Pyramids of the High Plains
Rising majestically from the seemingly flat prairie, just 25 miles south of Oakley, Kansas on Highway 83, are the Monument Rocks or Pyramids as most local folks call them. A dirt road leads to these chalk formations which stand on private property. The public is welcome to drive up to these structures. The setting makes an excellent spot for photographers to get some wonderful prairie shots of these magnificent reminders of the past.
Over 200 million years ago, Western Kansas and Eastern Colorado were covered by part of a large inland sea that extended from the Gulf of Mexico to the Arctic Ocean. This inland sea separated the North American Continent into two distinct bodies of land. It is believed that the region was warm and that tropical vegetation grew far to the north and sea animals lived in the warm waters. There seemed to be no swift flowing tributaries and animals dying in this inland sea fell slowly to the bottom.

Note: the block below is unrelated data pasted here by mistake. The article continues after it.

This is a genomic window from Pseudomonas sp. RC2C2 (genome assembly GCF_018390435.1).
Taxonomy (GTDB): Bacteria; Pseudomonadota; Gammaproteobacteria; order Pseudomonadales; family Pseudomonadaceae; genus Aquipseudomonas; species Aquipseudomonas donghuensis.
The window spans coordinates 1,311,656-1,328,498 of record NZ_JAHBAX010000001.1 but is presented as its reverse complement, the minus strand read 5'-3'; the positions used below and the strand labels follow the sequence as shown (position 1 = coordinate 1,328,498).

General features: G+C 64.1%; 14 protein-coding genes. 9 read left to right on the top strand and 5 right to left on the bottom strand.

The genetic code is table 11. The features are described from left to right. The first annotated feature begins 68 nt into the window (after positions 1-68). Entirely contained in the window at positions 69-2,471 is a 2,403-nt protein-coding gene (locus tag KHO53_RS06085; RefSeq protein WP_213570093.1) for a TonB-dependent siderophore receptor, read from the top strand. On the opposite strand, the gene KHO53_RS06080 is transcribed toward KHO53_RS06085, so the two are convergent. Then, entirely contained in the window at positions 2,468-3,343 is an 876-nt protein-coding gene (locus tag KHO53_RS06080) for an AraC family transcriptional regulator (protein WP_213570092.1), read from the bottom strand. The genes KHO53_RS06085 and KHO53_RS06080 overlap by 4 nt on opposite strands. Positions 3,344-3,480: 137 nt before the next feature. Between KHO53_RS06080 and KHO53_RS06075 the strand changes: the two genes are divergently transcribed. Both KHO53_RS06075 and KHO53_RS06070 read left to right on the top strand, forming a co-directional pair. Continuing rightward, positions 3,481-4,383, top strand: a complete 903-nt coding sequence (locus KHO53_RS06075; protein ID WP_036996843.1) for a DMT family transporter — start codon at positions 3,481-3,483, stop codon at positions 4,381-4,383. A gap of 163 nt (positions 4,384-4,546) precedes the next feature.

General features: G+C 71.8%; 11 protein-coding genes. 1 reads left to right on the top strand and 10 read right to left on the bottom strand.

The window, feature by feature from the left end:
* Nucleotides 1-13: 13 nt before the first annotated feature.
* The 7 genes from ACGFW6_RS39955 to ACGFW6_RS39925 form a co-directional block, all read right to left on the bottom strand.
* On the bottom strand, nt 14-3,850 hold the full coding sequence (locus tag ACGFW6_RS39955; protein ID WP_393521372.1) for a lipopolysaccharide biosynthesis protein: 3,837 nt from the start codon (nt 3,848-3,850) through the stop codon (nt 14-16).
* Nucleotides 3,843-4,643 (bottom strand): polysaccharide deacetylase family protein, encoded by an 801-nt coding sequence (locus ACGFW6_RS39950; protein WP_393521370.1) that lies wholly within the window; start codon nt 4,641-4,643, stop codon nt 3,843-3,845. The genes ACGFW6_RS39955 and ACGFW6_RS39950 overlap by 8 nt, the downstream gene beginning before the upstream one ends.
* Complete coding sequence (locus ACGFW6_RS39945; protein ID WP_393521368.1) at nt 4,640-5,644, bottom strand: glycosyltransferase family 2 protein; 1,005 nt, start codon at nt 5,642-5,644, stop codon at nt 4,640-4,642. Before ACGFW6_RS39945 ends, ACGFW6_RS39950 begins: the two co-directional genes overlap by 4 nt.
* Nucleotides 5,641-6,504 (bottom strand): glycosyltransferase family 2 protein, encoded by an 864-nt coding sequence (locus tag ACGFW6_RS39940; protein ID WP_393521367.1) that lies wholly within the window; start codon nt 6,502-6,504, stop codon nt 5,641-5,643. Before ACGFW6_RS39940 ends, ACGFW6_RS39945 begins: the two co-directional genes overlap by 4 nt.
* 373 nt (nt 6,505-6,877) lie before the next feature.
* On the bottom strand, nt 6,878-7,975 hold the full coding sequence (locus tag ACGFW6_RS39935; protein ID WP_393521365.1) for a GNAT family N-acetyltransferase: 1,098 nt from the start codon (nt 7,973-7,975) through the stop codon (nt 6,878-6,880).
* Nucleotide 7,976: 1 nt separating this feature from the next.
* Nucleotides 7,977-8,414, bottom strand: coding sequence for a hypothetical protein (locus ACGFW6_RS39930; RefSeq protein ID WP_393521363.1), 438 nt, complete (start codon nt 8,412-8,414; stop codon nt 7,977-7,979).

After the ocean had dried up and the bottom had risen above the level of the ocean floor, other deposits made in lakes and by the winds covered these animals. There they lay buried for millions of years. Over the years, however, the winds and rains have reversed this process and have laid bare the ocean bottom, washing the sediment away and exposing what we now know as the Monument Rocks.
These structures, some which have been designated by Congress as National Natural Monuments, attract many visitors every year. At a distance they maintain a stately elegance as they tower above the plains over 100 feet into the air. Silent….. still… they bear a testimony to the ancient past of the inland sea that once covered them in water